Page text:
How to get out of a mortgage on house that I no longer live in?

A few years back I purchased a house with one of my best friends. After many arguments about a year or so ago, I no longer live there and there has been no communication between us. My name is still on everything. The mortgage, the deed, etc. How can I go about getting my name off of everything, especially the mortgage?

Asked on March 18, 2019 under Real Estate Law, Illinois


SJZ, Member, New York Bar / FreeAdvice Contributing Attorney

Answered 1 year ago | Contributor

You can't get off the mortgage unless your former friend voluntarily agrees to refinance it in his/her own name. The mortgage is a contract among you, your former friend, and the bank; the contract does not care about where you live or the relationship with your friend. A contract can only be changed with the consent of ALL parties to it, which would include your friend and the bank--and the bank will not let you out of the contract, since doing so gives it no benefits but actually harms its interests, by reducing the number of people who have to pay the mortgage. So unless your friend chooses to refinance, you are on the mortgage--unless the mortgage is paid by the sale of the house, that is. (See below.)
If you are on the deed, you are an owner, whether you live there or not. If there are two owners and they can't agree as to what to do, one of them can bring a kind of legal action (lawsuit) traditionally called an action "for partition" in which you ask the court to order that the home be sold and the proceeds used to pay the mortgage (and costs of sale), with anything left over being split among the owners. That is the law's remedy when you are stuck owning property you do not want to: a forced sale.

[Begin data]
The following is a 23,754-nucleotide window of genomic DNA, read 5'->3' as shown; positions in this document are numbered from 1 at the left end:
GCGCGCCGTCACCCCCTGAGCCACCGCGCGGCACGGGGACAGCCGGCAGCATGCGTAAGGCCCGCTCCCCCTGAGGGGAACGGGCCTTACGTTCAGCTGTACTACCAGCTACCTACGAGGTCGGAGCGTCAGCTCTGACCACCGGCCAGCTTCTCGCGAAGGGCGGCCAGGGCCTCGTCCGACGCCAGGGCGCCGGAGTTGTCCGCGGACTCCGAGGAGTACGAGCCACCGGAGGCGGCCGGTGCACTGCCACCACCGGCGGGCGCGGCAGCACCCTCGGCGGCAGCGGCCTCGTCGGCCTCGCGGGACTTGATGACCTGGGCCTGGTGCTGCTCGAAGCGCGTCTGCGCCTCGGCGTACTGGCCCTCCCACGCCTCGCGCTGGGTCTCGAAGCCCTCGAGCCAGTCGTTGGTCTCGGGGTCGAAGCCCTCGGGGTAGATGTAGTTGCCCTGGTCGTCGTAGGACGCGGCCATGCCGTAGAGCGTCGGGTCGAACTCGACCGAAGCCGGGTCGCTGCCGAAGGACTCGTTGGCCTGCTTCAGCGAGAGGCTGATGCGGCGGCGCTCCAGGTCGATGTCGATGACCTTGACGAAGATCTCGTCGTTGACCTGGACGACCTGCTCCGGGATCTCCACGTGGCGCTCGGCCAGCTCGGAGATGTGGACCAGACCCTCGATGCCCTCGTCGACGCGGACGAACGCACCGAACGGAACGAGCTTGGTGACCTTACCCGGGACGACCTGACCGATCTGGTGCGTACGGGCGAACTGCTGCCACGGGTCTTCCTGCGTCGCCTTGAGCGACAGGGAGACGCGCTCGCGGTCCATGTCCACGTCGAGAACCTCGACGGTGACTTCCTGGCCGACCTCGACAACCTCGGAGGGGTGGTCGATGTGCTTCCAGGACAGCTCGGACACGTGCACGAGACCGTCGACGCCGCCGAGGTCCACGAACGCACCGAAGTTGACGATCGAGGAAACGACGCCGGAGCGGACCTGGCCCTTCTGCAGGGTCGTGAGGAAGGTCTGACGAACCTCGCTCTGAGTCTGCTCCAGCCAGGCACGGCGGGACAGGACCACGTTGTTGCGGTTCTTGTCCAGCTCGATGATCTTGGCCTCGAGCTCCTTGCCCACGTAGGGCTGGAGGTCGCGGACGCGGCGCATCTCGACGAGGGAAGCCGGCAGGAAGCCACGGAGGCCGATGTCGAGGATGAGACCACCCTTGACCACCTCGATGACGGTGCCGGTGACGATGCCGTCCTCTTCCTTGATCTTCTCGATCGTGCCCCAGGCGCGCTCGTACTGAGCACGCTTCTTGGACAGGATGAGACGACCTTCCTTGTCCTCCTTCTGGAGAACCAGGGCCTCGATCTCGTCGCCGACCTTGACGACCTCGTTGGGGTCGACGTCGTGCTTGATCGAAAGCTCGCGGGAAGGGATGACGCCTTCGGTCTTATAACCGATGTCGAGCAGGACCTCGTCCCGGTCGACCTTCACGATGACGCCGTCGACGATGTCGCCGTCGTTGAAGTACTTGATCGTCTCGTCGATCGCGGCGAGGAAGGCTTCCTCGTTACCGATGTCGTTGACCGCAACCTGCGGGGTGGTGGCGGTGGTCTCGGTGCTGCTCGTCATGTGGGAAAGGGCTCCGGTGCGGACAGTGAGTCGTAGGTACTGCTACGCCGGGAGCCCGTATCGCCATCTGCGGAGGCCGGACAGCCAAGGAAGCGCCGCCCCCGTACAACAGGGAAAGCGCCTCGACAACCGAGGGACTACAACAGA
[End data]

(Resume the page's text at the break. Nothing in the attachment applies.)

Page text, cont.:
So you could tell your friend that unless they will refinance the mortgage, you will force the sale of the house; and you can also offer to quitclaim your interest in the home to them as part of the refinancing. (Remember: you are half owner, so you own as much of the house as your former friend.) Hopefully, they will agree to do so, to avoid the sale of the home and because they will end up as sole owner (e.g. when it is eventually sold, they will not have to split the profit with you). But if the don't agree or can't refinance (bad credit), you can bring the action for partition to force a sale.
If you want to explore the partition option more, consult with a local real estate attorney. 

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